Local experts question how successful YouTube Shorts, the platform’s TikTok rival, will be among users and brands, but say it could benefit from the platform’s reach and the strong appetite for shortform vertical content.
YouTube Shorts launched in Australia last week as part of a global expansion of the format. The new feature within YouTube is an attempt from the Google-owned platform to capture some of the shortform mobile video audience.
Edward Deal, head of strategy at talent agency Born Bred, says YouTube’s brand equity will likely give Shorts a boost, but questions how much of a success it will be.
“As far as influencer marketing goes, it offers the potential to what could be a more devoted and invested fan base than ever before in terms of YouTube creators,” Deal tells AdNews.
“However, those audiences are not often on YouTube as a platform for shortform content or their favourite creators producing that type of sponsored content.”
However, Vamp cofounder Aaron Brooks says YouTube has a history in shortform video.
The 56-second Charlie Bit My Finger video in 2007 has been viewed by 882 million people and recently sold as an NFT.
Google’s Q1 update also showed promise for Shorts, reporting that Shorts has up to 6.5 billion daily views.
“Charlie Bit My Finger would have made the perfect Short and was typical of the kind of YouTube memes popular at that time,” Brooks says.
“It was YouTube’s algorithm that dictated the shift in content length and style. In the early days of Charlie Bit My Finger, YouTube prioritised view counts but in the last decade the platform has seen itself as a competitor to Netflix.
“It changed its algorithm to prioritise viewer watch time. If YouTube really wants to return to its roots and compete in the shortform realm, they may have to reconsider what content they prioritise in their algorithm.”
As for advertising demand, Deal says his agency is still focusing on TikTok and Instagram in brands’ campaign strategies for influencer marketing as they offer “substantially greater value”.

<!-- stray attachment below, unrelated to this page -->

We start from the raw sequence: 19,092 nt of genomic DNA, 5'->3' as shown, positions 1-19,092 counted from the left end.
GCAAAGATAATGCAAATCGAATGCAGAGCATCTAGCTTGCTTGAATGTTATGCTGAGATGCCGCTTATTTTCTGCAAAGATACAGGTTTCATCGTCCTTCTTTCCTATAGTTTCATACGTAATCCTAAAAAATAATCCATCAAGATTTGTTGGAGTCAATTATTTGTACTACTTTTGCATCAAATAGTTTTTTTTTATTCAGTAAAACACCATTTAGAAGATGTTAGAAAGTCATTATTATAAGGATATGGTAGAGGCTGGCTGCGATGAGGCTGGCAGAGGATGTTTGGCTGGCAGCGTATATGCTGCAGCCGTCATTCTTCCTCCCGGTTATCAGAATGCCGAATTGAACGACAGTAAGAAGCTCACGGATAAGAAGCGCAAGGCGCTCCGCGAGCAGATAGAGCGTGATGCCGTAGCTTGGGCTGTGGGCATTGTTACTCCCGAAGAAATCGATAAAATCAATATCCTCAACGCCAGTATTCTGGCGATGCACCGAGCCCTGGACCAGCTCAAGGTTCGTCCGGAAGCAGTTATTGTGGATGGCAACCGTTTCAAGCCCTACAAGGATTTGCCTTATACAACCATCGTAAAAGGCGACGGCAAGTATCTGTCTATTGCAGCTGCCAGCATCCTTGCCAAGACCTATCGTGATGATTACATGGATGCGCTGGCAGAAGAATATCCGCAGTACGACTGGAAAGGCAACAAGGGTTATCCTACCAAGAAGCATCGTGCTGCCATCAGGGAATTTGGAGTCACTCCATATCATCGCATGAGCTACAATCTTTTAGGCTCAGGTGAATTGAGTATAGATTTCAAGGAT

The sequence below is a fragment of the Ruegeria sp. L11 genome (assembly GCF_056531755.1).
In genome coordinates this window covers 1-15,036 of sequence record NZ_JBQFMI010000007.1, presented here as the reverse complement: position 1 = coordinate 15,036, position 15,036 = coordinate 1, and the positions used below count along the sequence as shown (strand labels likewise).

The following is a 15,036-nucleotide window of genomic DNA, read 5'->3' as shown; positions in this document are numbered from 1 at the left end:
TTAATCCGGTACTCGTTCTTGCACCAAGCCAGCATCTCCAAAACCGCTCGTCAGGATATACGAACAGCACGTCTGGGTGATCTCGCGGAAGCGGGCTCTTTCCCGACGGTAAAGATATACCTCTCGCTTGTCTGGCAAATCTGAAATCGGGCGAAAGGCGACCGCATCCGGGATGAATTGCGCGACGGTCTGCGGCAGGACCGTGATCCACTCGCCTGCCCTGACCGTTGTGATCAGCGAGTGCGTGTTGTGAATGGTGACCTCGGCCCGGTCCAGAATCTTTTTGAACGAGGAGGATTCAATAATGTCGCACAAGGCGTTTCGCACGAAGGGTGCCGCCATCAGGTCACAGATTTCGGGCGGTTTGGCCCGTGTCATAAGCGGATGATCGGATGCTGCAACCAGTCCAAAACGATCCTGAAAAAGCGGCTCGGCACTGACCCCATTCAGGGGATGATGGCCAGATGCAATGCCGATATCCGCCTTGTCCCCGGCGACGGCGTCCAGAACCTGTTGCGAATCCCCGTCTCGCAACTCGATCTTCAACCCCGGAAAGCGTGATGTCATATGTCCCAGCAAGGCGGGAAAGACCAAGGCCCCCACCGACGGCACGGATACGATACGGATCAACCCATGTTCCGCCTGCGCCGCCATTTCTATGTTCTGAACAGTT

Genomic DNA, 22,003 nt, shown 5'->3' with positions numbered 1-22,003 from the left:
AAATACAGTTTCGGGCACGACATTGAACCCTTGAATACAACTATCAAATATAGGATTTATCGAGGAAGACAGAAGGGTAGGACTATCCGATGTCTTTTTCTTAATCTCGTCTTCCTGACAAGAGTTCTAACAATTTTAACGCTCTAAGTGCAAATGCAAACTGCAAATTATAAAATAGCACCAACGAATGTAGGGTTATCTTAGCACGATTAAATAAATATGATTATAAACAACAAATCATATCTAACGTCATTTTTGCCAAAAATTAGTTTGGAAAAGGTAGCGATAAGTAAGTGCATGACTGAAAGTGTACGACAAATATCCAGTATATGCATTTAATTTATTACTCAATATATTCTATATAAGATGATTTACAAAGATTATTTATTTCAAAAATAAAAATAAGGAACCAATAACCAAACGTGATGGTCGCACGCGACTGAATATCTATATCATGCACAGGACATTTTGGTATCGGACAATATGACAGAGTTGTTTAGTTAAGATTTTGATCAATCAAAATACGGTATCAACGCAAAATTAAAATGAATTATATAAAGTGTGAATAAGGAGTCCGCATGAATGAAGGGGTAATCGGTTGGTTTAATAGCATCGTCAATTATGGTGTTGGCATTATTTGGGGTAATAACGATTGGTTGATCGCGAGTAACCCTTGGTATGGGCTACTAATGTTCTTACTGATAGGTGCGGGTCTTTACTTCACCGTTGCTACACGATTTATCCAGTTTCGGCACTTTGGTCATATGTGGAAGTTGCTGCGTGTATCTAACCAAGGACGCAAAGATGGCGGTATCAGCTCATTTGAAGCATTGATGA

“I would assume the demand will come mostly from a secondary perspective, where brands are already advertising in long form video and decide to include short form deliverables as part of wider deals,” he says.
“Once again, the brand equity YouTube has established might be the key to having brands who have still not yet invested in short form video, feel safe enough to take the plunge.”
Brooks adds that YouTube offers a slightly older audience to TikTok and Reels. About 77% of YouTube’s audience is 18-35 years old, while more than 60% of TikTok’s audience is under 24 years old, according to Statista.
“Shorts also may offer a higher intent audience as many people turn to YouTube seeking information that often informs purchase behaviour, such as tutorials or product comparison research in the form of video reviews,” Brooks says.
“Whether that audience is going to be as engaged in shorter content on the platform, when they already have other apps specifically designed for their short form needs, is the ultimate question.”
Emily Knox, head of social and content at digital marketing agency Tug, also questions YouTube’s ability to capture shortform vertical audiences, noting its fastest growing consumption site is digital TV screens, but still encourages brands to test the new offering.
“Platforms want to make new formats a success so they generally will reward early adopters – so think about how your short vertical video strategy you currently run on Instagram or TikTok can flex into your YouTube content,” Knox says.
“But take a test and learn approach – as this news shows with the demise of the short-lived Twitter Fleets – social media formats come and go so content strategies need to be flexible.”
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